Fernet is a dark spirit.

Bitter, pungent darkness floats in the rocks glass in front of me. I can smell it wafting in a thick cloud, like those wavy lines you see emanating from a strong bit of cheese in an old cartoon, ready to hit you in the face with a sledgehammer that miraculously forms itself from the void.

The smell alone can turn a lot of people off. Most people I introduce to it, I see their noses crinkle up and it’s immediately pushed away. It doesn’t judge. It knows what it is. It knows they’ll get curious and take that first sip. Most do.

The first time I ever really noticed it, I was in Buenos Aires. I thought my time there would consist of eating steaks the size of Volkswagens and hunting down elderly Nazis. I made time for both and added drinking into the schedule to keep it interesting. The Argentine version of the Cuba libre is fernet and Coke. And if they’re not drinking yerba mate out of gourds hung around their necks (each includes a funky silver straw and a red-hot water bottle underneath it straight from grandma’s medicine cabinet to keep it warm), they’re drinking fernet, usually with Coca-Cola. So, when in Buenos Aires, do as the ugly Americans do: Incorporate cultural habits to take back with the intent of impressing/annoying your less-than-cosmopolitan friends.

Upon returning, I was eager to impart my now-worldly views on drinking to the peasants I left behind. That didn’t happen. I did learn what the Baader-Meinhof Phenomenon is, though. Also known as “Frequency Bias,” the Baader-Meinhof Phenomenon is what happens when you run across something you think is relatively obscure, and then immediately see it everywhere you go. This could be a word, an object and, in my case, it was Fernet-Branca.

It turns out I had missed the boat on fernet by a half-decade or so. I now saw it everywhere. Every bar had it, suddenly everyone held a fernet in their hand, downing a shot to start a shift or pouring a couple of fingers to finish one.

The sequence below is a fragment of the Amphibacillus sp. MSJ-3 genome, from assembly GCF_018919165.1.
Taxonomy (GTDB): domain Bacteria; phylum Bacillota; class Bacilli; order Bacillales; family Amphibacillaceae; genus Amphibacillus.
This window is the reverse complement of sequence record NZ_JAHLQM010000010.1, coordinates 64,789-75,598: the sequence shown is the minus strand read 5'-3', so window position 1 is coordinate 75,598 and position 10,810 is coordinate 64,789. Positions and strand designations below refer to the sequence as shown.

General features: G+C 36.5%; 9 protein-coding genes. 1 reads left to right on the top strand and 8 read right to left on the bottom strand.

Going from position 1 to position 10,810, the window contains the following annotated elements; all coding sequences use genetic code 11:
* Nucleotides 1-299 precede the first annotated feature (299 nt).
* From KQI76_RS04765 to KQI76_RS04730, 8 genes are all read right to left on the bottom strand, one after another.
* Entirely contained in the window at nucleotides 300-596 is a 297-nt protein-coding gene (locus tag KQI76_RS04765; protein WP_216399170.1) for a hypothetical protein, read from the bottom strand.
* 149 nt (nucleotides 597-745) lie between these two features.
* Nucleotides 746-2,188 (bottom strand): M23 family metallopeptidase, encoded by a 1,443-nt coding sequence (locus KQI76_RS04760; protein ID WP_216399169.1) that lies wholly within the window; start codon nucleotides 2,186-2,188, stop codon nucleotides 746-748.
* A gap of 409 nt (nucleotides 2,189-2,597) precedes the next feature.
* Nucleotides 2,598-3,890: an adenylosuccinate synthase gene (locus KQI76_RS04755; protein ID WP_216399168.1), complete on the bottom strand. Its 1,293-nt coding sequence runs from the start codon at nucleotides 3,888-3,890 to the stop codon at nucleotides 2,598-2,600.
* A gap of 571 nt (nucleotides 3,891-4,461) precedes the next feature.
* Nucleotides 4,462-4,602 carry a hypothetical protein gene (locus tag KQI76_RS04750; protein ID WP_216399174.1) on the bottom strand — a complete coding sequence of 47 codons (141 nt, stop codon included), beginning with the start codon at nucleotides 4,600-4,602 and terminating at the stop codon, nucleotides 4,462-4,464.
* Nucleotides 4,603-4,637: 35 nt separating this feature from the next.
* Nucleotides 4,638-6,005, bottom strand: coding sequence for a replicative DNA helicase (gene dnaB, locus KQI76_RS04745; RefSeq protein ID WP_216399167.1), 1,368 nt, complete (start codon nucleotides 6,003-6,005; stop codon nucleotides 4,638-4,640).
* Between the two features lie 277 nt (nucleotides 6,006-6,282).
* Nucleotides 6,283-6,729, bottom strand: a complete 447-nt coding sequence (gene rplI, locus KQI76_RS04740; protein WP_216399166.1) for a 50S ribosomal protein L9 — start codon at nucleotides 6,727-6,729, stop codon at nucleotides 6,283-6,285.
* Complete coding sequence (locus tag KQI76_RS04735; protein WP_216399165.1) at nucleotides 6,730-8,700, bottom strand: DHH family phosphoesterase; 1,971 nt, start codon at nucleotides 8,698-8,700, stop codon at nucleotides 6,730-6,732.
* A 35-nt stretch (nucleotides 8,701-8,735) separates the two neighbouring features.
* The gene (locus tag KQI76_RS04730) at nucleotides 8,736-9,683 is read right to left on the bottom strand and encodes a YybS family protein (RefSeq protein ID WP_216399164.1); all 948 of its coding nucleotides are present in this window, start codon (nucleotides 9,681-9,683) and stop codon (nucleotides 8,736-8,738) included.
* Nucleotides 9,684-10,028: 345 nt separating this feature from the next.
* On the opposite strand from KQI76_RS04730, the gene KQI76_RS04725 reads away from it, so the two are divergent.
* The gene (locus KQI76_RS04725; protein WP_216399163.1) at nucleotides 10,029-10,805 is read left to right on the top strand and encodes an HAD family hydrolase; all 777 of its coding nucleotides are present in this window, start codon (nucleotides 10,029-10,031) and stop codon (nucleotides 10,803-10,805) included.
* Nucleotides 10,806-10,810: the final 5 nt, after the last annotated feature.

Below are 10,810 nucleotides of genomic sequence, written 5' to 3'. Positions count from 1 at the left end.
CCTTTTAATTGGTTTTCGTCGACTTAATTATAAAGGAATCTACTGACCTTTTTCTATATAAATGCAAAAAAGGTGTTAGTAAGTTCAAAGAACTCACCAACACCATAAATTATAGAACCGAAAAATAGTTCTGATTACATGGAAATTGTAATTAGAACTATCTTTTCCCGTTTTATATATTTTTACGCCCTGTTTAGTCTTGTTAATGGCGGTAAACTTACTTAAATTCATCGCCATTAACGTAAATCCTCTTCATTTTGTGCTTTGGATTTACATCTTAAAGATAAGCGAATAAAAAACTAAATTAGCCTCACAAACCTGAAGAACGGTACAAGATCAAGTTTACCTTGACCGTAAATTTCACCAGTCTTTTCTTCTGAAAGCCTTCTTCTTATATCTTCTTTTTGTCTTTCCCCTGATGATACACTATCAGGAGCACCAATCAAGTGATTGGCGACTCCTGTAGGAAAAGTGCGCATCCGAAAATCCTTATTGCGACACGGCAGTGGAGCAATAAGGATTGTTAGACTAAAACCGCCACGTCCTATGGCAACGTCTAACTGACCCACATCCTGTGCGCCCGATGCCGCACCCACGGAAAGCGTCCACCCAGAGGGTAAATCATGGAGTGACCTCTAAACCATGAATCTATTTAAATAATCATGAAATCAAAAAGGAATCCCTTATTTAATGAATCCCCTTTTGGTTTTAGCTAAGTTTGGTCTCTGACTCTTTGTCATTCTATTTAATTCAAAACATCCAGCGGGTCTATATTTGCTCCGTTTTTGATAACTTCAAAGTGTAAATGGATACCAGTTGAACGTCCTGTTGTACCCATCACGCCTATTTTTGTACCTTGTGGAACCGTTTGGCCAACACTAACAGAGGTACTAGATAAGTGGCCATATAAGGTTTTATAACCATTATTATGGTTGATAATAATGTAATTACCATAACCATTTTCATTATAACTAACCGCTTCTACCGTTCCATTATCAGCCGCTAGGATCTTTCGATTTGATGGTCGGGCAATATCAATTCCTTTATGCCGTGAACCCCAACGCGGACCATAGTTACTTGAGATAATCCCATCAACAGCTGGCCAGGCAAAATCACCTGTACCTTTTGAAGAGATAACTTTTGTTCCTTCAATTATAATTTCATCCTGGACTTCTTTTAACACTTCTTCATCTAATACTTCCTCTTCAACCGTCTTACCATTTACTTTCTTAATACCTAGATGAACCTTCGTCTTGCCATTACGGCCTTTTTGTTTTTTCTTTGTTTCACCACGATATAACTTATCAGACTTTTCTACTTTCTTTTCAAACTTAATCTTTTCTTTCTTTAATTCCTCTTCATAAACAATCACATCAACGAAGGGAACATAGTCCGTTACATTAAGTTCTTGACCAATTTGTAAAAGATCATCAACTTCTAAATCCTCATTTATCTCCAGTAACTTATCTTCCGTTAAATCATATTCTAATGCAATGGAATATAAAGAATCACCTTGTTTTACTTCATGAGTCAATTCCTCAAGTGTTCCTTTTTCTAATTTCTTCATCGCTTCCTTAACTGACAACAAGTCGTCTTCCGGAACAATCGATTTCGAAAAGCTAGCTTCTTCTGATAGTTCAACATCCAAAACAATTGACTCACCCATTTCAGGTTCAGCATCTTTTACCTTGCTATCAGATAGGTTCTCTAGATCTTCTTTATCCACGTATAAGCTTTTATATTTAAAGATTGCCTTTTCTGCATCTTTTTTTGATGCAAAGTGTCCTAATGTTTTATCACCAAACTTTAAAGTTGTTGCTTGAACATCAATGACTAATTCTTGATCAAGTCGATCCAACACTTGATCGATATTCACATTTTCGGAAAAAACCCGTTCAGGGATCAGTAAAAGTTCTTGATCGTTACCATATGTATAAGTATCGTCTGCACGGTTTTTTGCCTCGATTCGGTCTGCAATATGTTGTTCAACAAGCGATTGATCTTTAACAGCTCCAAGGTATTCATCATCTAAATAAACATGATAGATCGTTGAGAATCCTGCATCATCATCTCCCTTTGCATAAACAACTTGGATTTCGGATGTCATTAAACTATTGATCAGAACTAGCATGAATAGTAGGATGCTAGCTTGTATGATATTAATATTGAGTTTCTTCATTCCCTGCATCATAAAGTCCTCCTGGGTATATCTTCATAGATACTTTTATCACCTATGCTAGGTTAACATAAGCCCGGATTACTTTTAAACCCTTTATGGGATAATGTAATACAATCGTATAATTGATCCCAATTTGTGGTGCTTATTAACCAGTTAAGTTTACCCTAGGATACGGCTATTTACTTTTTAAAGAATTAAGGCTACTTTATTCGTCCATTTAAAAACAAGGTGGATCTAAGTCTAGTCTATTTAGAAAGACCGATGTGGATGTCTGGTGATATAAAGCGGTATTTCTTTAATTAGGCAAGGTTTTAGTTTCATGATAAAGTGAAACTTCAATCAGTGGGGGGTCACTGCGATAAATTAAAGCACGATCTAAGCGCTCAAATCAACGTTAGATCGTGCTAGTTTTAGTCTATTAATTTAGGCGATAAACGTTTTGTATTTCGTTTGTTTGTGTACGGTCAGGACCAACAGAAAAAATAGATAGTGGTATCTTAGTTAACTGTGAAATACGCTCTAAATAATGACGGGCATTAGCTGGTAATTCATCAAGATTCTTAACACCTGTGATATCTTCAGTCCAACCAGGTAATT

A short history: Fernet is part of the Amaro class of liqueurs. An Italian digestif, they’re made from herbs, roots and flowers. Usually served neat, they make a nice sipper with a citrus wedge. Where fernet differs is the popularity within the bar and server culture. Known as the “Bartender’s Handshake,” it’s now normal to see off-duty barkeeps start a night with a shot of the vicious stuff.

My God, it’s been here all this time?

It serves as a wink and a nudge if you go to a new bar in a new town. It signifies that you belong to the club, and there’s no membership, no dues, no handbook, nothing but the fernet judging you as it stares up patiently.

There’s a calling card though: a simple coin, highly coveted among aficionados, rare as a raw steak.

It’s a throwback to World War II squadrons who used personalized coins from their units to one-up each other, and to get out of hefty bar tabs. Notoriously hard to get, they must be given, and with each comes an understanding that, if challenged, you must produce yours or pay for the round. About the size of an old Eisenhower dollar, it exists with the “Fernet-Branca” logo on one side and some event or regional signifier on the other. It’s a mark, an identifier, like a tattoo you carry in your pocket.

Pretentious? Perhaps. I had one random guy come in and slam down his coin like he expected me to let him drink free all night. That’s pretentious. My advice to coinholders is: Don’t say shit. Order a drink, talk bar stuff. Be normal. Christ, be an adult.

There are conventions that happen all over the world now, just for bartenders. There are camps that take groups to tour distilleries, breweries, farms, and build camaraderie around the career. There are competitions that bring “mixologists” together to work and learn new methods and share ideas, much like any other industry. Even here in Winston-Salem, I know of many bartenders who travel regularly to spread their know-how and learn other’s ways. There’s a nod, an understanding between them. Even something as simple as a once obscure Italian drink (and its coin) breeds a kinship. 

Over the years since I’ve encountered it, fernet has become legion. It’s become so popular with the service industry now, I serve it just about every night. Some bartenders, that’s all they drink.

As I sit here at 3 a.m. in this closed bar with Sun-Ra gently playing in the background (instrumental shit helps me write), I’m contemplating the last bit of fernet in my glass. And as the last taste of that potent mix burns down my throat to warm my stomach, I shut off the lights before going home, I think about that first encounter.

Beats hunting Nazis.

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